Intel ships (hopefully stable) microcode for Skylake, Kaby Lake, Coffee Lake


Detail / Intel Core i9 X-series Skylake X.

Intel reports that it has aged a stable microcode update to address the Spectre flaw for its Skylake, Kaby Lake, and Coffee Lake processors in all their different variants.

The microcode updates help address Spectre variant 2 disparages. Spectre variant 2 attacks work by persuading a processor’s branch predictor to manufacture a specific bad prediction about which code will be executed. This bad prophecy can then be used to infer the value of data stored in memory, which, in spin, gives an attacker information that they shouldn’t otherwise have planned. The microcode update is designed to give operating systems greater in check over the branch predictor, enabling them to prevent one process from influencing the prognoses made in another process.

Intel’s first microcode update, originated late last year, was included in system firmware updates for gismos with Broadwell, Haswell, Skylake, Kaby Lake, and Coffee Lake processors. But narcotic addicts subsequently discovered that the update was causing systems to crash and reboot. Initially, no more than Broadwell and Haswell systems were confirmed to be affected, but further scrutiny determined that Skylake, Kaby Lake, and Coffee Lake organized wholes were rebooting, too.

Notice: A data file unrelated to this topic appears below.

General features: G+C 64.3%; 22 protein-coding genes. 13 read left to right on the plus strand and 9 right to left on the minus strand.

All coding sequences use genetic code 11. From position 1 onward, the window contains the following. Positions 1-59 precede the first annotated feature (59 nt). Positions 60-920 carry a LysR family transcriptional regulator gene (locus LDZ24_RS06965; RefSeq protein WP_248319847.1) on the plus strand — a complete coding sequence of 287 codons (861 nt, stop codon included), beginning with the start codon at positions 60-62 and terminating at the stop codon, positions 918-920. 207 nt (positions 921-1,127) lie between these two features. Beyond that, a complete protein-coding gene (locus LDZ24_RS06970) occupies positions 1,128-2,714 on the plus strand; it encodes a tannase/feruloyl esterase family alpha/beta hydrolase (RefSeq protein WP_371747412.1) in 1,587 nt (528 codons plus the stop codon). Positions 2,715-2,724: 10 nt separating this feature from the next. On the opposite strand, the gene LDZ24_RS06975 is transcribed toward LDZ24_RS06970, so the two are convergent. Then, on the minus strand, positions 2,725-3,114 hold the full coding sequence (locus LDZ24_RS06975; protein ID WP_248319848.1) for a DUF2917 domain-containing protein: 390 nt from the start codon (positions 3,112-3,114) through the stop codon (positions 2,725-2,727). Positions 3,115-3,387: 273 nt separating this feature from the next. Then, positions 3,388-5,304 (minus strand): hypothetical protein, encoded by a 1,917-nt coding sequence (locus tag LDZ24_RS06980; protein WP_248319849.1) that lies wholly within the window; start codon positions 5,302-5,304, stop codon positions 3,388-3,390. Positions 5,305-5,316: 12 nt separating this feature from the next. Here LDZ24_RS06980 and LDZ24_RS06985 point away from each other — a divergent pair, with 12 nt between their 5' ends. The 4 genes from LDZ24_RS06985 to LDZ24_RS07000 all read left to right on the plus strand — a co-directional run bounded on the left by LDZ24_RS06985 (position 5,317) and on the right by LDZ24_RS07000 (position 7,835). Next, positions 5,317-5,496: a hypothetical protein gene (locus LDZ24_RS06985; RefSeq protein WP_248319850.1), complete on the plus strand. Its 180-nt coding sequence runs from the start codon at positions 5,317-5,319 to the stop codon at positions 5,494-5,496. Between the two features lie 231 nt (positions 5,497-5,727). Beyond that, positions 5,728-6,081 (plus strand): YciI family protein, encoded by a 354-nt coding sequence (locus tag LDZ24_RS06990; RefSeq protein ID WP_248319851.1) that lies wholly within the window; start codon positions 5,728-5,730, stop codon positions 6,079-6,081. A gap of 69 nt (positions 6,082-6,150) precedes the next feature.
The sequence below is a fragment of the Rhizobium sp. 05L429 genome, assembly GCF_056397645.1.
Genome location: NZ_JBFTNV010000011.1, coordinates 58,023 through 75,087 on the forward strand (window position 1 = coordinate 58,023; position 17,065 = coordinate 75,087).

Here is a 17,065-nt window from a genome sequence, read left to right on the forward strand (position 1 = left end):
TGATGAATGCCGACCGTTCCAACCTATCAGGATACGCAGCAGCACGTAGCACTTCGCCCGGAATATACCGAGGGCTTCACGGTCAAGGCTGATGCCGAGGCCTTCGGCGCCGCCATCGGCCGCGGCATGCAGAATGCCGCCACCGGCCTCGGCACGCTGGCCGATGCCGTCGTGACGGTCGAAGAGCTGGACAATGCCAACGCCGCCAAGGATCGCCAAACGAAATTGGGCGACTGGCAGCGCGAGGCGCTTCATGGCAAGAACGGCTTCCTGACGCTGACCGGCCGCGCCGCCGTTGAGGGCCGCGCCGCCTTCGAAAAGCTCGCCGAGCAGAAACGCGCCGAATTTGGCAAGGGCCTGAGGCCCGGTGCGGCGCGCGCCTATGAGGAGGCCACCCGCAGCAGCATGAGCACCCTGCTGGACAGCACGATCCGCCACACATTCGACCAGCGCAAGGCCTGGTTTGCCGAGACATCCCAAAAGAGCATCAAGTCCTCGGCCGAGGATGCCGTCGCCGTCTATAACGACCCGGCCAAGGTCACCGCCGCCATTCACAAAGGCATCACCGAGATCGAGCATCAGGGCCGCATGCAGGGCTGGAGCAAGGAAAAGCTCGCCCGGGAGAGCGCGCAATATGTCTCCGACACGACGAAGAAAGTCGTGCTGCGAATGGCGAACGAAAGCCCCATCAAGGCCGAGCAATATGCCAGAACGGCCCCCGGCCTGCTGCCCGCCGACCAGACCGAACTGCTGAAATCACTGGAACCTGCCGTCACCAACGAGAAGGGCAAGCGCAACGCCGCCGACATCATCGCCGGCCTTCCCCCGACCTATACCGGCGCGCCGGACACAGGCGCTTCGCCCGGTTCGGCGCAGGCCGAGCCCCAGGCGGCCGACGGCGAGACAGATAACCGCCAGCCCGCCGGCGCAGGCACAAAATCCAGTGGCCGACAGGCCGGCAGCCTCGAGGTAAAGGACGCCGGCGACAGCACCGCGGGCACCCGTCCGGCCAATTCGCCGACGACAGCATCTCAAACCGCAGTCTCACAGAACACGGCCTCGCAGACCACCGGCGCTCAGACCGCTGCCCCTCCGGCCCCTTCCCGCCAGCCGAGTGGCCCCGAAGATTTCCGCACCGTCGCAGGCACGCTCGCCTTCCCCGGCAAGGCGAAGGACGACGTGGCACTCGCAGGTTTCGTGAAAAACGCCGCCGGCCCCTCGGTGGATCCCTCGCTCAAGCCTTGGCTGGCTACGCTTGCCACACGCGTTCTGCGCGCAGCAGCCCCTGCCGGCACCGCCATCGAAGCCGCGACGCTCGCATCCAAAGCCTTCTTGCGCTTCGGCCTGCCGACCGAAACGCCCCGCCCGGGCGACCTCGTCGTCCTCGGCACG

A new microcode for mainstream Skylake processors was released earlier this month. The latest microcode crosses both Skylake variants, such as Skylake X (used in the newest Core X and Xeon-W processors), Skylake D (tolerant of in the latest Xeon D chips) and Skylake SP (used in Xeon Scalable Processor), and the post-Skylake mainstream morsels, branded as 7th and 8th generation Core, and codenamed Kaby Lake and Coffee Lake.

Older processors purchasing the Broadwell and Haswell cores still do not have a fixed microcode update handy. Intel claims that microcode fixes for Sandy Bridge, Ivy Traverse, Broadwell, and Haswell processors are in beta. This means that Intel has about a microcode update to hardware vendors for testing, protected under NDA. A troublemaker of older chips are described as having their microcode updates in “pre-beta,” denotation that Intel is performing internal validation of the fix prior to the “beta” present external testing.

In general, PC users will have to wait for their technique or motherboard vendor to provide an updated firmware that contains the microcode.

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